"Currency intervention, breaking Copenhagen, crackdowns , collusion, corruption, coercion, and censorship: China's ongoing bad behavior as global citizen is, when we connect the dots, the gigantic elephant in the world's boardroom. What's driving it? The quest for monopoly, monopsony, and control" [I wrote about something quite similar in my 2007/2008 blog-book "The End of Control", check out the free online chapters here, and a related presentation, here]
"That's yesterday's high ground, and China's focused like a laser beam on it. China's moves are the textbook stuff of b-school's blackest arts. Through larger distribution, fiercer litigation, greater exclusivity, cheaper and faster production, a bigger cash pile, advantage is gained. But the high ground has shifted. The new high ground is an ethical edge. It's
not about having more; it's about doing better. It's not about
protecting exports, pressuring buyers and suppliers, price
discriminating against the powerless, and programming consumers to buy,
buy, buy — it's about making people, communities, and society
authentically better off. It's not about caring less — but caring more.
It's not about ruthlessness. It's about mindfulness" [Couldn't have said it better, myself; here are just a few things I would add: in this new ecosystem that Umair is describing, we will need to develop web-native economic models and entirely new metrics for evaluating them, friction will indeed be fiction (to a very large degree) and the importance of control will be utterly eroded by the steadily increasing power of trust, engagement and transparency]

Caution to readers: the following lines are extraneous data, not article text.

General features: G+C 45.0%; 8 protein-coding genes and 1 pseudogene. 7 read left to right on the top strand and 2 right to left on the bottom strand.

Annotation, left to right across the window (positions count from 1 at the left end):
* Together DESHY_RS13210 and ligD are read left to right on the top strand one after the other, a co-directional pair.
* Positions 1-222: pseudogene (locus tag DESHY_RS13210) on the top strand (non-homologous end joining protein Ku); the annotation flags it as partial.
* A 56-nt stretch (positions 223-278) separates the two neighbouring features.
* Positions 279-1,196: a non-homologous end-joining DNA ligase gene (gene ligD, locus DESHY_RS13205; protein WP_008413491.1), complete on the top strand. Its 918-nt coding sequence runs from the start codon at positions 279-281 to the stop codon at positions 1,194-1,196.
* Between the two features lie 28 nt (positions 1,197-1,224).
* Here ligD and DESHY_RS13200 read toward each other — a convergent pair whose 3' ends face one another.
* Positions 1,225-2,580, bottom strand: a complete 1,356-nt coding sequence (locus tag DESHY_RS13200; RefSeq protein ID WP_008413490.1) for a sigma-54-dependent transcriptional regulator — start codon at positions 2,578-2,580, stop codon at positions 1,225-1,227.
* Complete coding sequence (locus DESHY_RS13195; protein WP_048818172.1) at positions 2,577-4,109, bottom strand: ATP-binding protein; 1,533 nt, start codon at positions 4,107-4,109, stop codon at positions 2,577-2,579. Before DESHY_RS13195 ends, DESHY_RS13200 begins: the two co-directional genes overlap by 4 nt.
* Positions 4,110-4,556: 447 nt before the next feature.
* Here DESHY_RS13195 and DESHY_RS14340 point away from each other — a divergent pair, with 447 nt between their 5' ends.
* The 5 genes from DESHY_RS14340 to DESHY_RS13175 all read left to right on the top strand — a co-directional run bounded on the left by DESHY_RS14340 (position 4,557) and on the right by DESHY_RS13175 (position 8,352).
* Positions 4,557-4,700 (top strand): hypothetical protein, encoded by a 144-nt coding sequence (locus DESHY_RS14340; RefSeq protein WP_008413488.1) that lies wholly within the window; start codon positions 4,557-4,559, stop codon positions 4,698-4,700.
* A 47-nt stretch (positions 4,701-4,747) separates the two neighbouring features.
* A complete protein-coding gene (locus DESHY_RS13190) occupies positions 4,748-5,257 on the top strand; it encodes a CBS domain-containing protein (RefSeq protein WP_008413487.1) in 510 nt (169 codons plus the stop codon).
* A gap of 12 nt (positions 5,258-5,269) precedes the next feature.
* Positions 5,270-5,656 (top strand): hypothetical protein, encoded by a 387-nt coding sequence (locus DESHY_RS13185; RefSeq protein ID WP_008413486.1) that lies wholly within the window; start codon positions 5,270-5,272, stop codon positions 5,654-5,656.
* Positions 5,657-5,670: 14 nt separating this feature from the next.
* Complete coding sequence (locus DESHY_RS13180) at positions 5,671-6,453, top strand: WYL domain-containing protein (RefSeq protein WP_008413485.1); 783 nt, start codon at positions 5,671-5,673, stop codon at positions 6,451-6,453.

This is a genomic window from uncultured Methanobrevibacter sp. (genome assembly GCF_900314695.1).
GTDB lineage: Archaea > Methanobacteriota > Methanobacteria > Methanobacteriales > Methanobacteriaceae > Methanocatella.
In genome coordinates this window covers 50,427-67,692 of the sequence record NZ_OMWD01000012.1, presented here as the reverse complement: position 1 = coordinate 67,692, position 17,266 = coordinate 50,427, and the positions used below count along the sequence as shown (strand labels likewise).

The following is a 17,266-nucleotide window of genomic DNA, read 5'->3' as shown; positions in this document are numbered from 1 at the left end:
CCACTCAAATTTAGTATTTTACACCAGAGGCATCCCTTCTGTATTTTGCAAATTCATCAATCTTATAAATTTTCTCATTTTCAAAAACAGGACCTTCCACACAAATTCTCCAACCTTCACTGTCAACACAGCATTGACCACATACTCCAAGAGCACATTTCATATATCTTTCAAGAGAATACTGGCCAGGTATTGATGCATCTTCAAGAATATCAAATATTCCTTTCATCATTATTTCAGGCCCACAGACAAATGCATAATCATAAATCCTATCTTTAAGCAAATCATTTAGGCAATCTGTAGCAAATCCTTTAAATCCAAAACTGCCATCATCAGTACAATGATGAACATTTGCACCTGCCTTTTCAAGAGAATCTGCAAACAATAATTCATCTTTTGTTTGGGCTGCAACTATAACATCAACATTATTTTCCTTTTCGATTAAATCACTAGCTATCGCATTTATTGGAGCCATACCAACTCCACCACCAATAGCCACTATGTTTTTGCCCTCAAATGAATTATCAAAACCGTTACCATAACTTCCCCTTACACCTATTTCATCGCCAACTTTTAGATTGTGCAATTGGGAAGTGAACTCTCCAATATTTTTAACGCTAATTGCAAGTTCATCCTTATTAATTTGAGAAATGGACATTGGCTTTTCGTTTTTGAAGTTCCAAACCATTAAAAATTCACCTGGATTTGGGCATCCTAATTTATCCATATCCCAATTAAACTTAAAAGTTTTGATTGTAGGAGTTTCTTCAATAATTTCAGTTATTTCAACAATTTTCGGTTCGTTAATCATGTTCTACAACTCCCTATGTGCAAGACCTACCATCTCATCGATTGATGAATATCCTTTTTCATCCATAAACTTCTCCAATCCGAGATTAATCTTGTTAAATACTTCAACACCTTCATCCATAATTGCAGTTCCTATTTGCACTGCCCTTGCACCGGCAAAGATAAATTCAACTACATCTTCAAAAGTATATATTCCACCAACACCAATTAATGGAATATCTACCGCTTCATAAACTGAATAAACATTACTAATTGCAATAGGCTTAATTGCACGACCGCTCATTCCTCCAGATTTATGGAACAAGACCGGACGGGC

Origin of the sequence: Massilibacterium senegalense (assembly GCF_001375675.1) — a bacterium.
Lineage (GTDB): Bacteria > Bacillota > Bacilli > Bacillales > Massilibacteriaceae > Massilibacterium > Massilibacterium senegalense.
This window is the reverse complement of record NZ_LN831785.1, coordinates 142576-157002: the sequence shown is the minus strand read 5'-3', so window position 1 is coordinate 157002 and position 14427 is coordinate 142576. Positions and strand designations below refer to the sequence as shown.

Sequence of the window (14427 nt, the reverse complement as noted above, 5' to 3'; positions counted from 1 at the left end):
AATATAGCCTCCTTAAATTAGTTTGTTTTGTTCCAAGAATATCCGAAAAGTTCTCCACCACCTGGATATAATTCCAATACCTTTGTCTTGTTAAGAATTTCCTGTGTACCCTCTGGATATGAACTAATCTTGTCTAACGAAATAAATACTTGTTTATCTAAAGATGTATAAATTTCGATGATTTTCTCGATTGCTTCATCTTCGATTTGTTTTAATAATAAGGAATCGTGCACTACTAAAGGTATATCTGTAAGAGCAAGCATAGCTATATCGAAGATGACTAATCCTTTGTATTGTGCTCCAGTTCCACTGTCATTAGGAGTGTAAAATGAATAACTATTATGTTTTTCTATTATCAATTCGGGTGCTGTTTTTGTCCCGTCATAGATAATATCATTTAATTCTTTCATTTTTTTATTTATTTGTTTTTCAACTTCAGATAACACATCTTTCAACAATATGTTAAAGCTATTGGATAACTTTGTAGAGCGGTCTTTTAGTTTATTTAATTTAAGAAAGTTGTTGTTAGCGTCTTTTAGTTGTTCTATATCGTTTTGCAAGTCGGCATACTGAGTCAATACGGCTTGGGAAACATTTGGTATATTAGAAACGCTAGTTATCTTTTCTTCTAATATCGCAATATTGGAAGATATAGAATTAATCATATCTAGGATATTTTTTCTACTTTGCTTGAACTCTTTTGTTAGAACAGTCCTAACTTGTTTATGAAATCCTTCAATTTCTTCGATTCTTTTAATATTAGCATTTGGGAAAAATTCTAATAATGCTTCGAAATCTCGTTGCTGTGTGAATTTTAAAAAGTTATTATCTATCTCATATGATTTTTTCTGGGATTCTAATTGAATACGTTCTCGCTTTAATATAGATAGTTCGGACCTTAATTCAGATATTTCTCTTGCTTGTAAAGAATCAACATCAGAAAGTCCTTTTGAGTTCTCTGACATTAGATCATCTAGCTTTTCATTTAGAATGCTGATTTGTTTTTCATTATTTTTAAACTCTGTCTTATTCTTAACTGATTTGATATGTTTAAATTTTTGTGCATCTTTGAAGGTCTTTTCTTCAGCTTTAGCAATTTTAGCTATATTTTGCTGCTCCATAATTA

"The old high ground was built for 20th century economics: sell more
junk, earn more profit, "grow" — and then crash. An ethical edge
operates at a higher economic level. It is concerned with what we sell, how profits are earned, and which authentic, human benefits "grow." It's a concept built for the economics of an interdependent world" [A key term, imo: an interdependent world, i.e. not a broadcast world but a connected and networked world]
"An ethical edge just might be the ultimate cause of advantage.It's
how better distribution, production, marketing, and pricing — all just
proximate causes of advantage — ultimately happen. Jim Chanos's
investment thesis says: without an ethical edge, new value cannot be
created — old value can only be shuffled around (hi, Wall Street)....So here's the single question everyone should be asking. The old high